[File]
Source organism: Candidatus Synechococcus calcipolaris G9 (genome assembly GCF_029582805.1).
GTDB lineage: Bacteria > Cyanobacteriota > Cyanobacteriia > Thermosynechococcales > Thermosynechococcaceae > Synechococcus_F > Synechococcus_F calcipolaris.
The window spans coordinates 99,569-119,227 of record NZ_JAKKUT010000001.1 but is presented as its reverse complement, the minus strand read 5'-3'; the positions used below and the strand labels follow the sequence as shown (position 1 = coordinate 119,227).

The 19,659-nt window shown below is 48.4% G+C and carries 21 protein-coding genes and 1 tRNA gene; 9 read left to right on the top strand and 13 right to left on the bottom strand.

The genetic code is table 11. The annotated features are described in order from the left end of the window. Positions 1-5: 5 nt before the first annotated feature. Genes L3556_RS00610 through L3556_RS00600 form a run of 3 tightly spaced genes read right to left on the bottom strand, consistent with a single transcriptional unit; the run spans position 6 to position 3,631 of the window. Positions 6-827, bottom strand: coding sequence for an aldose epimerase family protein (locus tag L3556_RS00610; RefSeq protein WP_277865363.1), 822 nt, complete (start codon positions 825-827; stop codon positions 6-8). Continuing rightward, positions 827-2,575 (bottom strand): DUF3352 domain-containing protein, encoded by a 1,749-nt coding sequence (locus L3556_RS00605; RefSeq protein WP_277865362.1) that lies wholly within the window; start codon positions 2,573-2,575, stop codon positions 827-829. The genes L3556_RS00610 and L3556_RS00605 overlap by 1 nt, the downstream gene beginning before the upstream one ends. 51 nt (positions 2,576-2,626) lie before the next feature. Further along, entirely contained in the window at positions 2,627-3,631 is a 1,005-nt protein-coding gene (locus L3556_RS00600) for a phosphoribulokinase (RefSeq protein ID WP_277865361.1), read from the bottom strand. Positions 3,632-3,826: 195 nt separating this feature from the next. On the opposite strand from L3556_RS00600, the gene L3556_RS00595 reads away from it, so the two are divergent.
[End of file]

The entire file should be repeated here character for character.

Source organism: Candidatus Synechococcus calcipolaris G9 (genome assembly GCF_029582805.1).
GTDB lineage: Bacteria > Cyanobacteriota > Cyanobacteriia > Thermosynechococcales > Thermosynechococcaceae > Synechococcus_F > Synechococcus_F calcipolaris.
The window spans coordinates 99,569-119,227 of record NZ_JAKKUT010000001.1 but is presented as its reverse complement, the minus strand read 5'-3'; the positions used below and the strand labels follow the sequence as shown (position 1 = coordinate 119,227).

The 19,659-nt window shown below is 48.4% G+C and carries 21 protein-coding genes and 1 tRNA gene; 9 read left to right on the top strand and 13 right to left on the bottom strand.

The genetic code is table 11. The annotated features are described in order from the left end of the window. Positions 1-5: 5 nt before the first annotated feature. Genes L3556_RS00610 through L3556_RS00600 form a run of 3 tightly spaced genes read right to left on the bottom strand, consistent with a single transcriptional unit; the run spans position 6 to position 3,631 of the window. Positions 6-827, bottom strand: coding sequence for an aldose epimerase family protein (locus tag L3556_RS00610; RefSeq protein WP_277865363.1), 822 nt, complete (start codon positions 825-827; stop codon positions 6-8). Continuing rightward, positions 827-2,575 (bottom strand): DUF3352 domain-containing protein, encoded by a 1,749-nt coding sequence (locus L3556_RS00605; RefSeq protein WP_277865362.1) that lies wholly within the window; start codon positions 2,573-2,575, stop codon positions 827-829. The genes L3556_RS00610 and L3556_RS00605 overlap by 1 nt, the downstream gene beginning before the upstream one ends. 51 nt (positions 2,576-2,626) lie before the next feature. Further along, entirely contained in the window at positions 2,627-3,631 is a 1,005-nt protein-coding gene (locus L3556_RS00600) for a phosphoribulokinase (RefSeq protein ID WP_277865361.1), read from the bottom strand. Positions 3,632-3,826: 195 nt separating this feature from the next. On the opposite strand from L3556_RS00600, the gene L3556_RS00595 reads away from it, so the two are divergent.